10. Chapters 11 – 13 give guidelines for the reception of travelling preachers as well as criteria for testing the authenticity of these “prophets”. How do these guidelines and criteria compare to the respect shown to clergy today and to the Church’s expectations of them?

Wednesday, August 22, 2012

Acts, Part 2

Acts Chapter 5
1.      Examine Gamaliel’s speech before the Sanhedrin. Do you think the mere persistence of the Church is enough to attest to its divine origin and mission? Why or why not?
2.      How do the Apostles respond to their flogging and why?
Acts Chapter 6
What social condition prompts the institution of deacons? What are the elements of the ordination of the deacons? (What do the apostles do to them to make them deacons?)
Acts Chapter 7
What precipitated the martyrdom of Stephen? What was the role of Saul in this martyrdom?
Acts Chapter 8
What is the sin of simony? Contrast Simon’s encounter with Peter with that of Ananias and Sapphira.
Acts 13: 16 – 43, 17: 16 – 34 
Contrast these two speeches of St. Paul, the former at a synagogue, the latter at the pagan Acropolis in Athens. How does his approach differ in dealing with Jews & Gentiles? Why?
Acts Chapter 15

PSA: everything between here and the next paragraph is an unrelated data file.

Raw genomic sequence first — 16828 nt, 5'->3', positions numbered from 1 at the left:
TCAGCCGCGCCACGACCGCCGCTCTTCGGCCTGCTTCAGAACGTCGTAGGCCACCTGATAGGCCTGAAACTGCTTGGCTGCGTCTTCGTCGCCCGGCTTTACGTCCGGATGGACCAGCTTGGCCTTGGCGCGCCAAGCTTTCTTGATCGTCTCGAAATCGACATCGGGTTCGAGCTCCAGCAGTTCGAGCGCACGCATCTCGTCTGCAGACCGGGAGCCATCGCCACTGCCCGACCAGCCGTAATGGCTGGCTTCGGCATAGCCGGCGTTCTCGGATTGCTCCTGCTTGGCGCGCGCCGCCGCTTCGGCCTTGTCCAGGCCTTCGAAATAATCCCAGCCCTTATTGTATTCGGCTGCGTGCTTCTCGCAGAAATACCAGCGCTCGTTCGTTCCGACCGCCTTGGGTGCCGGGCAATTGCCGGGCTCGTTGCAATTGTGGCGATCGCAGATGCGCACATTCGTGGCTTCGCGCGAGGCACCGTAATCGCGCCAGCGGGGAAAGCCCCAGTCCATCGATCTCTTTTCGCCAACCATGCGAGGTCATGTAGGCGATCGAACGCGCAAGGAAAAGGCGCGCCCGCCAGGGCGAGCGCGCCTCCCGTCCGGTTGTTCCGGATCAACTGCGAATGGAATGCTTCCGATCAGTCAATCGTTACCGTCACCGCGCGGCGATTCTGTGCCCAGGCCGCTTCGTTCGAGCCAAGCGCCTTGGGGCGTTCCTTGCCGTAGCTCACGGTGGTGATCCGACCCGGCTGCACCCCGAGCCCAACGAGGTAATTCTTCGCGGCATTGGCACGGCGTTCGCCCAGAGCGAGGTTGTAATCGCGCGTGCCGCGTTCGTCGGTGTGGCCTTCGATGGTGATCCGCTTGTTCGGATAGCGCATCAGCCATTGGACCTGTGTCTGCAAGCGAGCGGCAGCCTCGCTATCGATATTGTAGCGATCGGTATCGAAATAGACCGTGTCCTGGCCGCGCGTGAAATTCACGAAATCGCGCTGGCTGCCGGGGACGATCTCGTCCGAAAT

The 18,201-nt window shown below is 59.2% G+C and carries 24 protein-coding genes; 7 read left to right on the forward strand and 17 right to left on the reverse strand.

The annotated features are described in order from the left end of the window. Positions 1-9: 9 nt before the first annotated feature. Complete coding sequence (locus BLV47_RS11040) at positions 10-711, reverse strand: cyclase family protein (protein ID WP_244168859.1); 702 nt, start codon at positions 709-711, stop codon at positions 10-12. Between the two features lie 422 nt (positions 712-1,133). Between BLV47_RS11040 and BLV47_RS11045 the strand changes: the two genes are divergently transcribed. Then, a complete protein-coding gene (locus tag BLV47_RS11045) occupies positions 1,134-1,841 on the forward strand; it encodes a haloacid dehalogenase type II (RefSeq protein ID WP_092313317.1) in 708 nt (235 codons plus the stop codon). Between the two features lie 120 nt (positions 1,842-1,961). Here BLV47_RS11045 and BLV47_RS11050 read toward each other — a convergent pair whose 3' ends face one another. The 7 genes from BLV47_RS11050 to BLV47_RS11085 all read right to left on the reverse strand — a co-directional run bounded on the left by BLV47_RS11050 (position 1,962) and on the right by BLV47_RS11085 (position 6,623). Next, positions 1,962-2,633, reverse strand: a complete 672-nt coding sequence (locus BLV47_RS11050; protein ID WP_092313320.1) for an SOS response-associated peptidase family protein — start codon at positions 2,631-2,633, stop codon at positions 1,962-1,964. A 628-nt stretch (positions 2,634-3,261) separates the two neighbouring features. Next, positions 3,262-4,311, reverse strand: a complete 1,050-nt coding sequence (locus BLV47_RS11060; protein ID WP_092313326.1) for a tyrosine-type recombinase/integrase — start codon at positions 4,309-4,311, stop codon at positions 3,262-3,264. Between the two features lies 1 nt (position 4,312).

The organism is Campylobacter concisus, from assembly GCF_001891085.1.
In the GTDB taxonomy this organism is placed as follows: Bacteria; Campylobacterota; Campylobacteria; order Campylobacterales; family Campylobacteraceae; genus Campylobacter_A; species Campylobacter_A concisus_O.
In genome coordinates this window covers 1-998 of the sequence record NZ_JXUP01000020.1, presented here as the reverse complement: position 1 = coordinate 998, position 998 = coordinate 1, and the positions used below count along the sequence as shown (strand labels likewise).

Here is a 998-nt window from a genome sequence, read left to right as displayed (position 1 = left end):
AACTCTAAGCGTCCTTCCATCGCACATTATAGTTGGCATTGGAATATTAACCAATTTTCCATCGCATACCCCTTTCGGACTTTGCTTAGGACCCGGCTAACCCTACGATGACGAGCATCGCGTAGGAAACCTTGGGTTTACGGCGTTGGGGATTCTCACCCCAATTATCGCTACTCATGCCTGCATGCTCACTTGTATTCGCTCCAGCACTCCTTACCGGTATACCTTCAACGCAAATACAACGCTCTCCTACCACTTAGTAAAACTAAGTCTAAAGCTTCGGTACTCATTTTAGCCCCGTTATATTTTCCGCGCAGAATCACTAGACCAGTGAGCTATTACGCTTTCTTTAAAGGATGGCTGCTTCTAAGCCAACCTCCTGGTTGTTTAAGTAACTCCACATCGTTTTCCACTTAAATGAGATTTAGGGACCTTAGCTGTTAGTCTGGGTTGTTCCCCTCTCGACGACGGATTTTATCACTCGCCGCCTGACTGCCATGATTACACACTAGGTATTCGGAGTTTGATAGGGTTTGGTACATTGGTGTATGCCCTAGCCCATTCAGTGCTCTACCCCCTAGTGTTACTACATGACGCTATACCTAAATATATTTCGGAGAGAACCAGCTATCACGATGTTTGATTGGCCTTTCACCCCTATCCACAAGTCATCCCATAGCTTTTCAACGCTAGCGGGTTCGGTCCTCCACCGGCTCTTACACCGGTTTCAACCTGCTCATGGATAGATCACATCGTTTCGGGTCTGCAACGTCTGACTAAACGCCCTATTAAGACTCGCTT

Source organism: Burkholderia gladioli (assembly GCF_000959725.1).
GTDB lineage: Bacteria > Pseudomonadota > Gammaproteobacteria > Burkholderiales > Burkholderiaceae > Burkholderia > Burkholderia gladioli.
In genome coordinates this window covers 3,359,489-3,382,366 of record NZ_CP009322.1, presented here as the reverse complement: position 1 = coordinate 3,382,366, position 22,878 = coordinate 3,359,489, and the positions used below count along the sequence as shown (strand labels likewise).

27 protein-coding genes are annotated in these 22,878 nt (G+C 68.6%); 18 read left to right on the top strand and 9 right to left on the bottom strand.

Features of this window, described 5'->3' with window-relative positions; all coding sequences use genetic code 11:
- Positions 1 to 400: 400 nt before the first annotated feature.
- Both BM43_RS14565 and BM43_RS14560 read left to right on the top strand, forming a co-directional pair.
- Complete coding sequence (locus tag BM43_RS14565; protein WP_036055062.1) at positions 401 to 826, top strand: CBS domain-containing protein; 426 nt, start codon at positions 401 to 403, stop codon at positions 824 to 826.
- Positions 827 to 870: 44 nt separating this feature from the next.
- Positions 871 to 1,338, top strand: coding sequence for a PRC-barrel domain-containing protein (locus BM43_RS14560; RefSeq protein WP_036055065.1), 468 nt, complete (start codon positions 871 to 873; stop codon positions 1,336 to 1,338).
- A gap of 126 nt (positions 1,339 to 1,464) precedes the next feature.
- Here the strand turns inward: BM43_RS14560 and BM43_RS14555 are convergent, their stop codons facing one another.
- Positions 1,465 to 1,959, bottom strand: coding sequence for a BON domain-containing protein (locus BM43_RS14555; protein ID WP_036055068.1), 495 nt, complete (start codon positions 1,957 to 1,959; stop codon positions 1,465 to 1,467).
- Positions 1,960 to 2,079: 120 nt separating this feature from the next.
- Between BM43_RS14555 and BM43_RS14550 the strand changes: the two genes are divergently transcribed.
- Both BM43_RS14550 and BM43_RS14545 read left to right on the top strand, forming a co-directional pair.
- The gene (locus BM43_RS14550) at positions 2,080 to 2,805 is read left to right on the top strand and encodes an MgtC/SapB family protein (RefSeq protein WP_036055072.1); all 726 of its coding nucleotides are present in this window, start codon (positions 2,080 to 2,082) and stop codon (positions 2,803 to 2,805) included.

Describe the controversy that is brewing here and how it threatened the unity of the Church. How did the Apostolic Church ultimately deal with that controversy?

Tuesday, August 21, 2012

Acts of the Apostles

Basic Questions:
      1.  Who is the author of the Acts of the Apostles? Approximately when was it composed? Who is the intended audience?
2.      What are the Four Senses of Scripture / Typology?
3.      What is the distinction between the terms “disciple” and “apostle”.
4.      Know the terms: Enculturation, Jew, Gentile, God-Fearer, Hellenist,
5.      What are each of the distinct levels of clergy that emerge in the early church
Acts Chapter 1
Why do the Apostles wish to replace Judas? What criteria do they establish for his replacement? What method do they use to determine who the replacement is to be? Contrast this method with the selection process of bishops today. (see -
Acts Chapter 2 - 4
1.      What was the Jewish understanding of the feast of Pentecost? Why would Christ’s disciples be celebrating a Jewish festival?
2.       Create a chronology of the events of the first Christian Pentecost. What charismata (gifts) did the Apostles receive and what purpose do they have for these gifts? Using Typology, analyze an Old Testament story that is, in some way, the "opposite" of what is going on here.
3.      Read the conclusion of Chapter 2 (42 – 47) and the conclusion of Chapter 4 (32 – 37). How does this depiction of communal life stem from specific teachings of Christ? What does it mean to be of “One Heart & One Mind”? What light do these two passages shed on the role of the Apostles?
4.      Pentecost is often associated with the sacrament of Confirmation. What is the nature and origin of this connection? Based on your experience of Confirmation preparation, how well is this connection explained?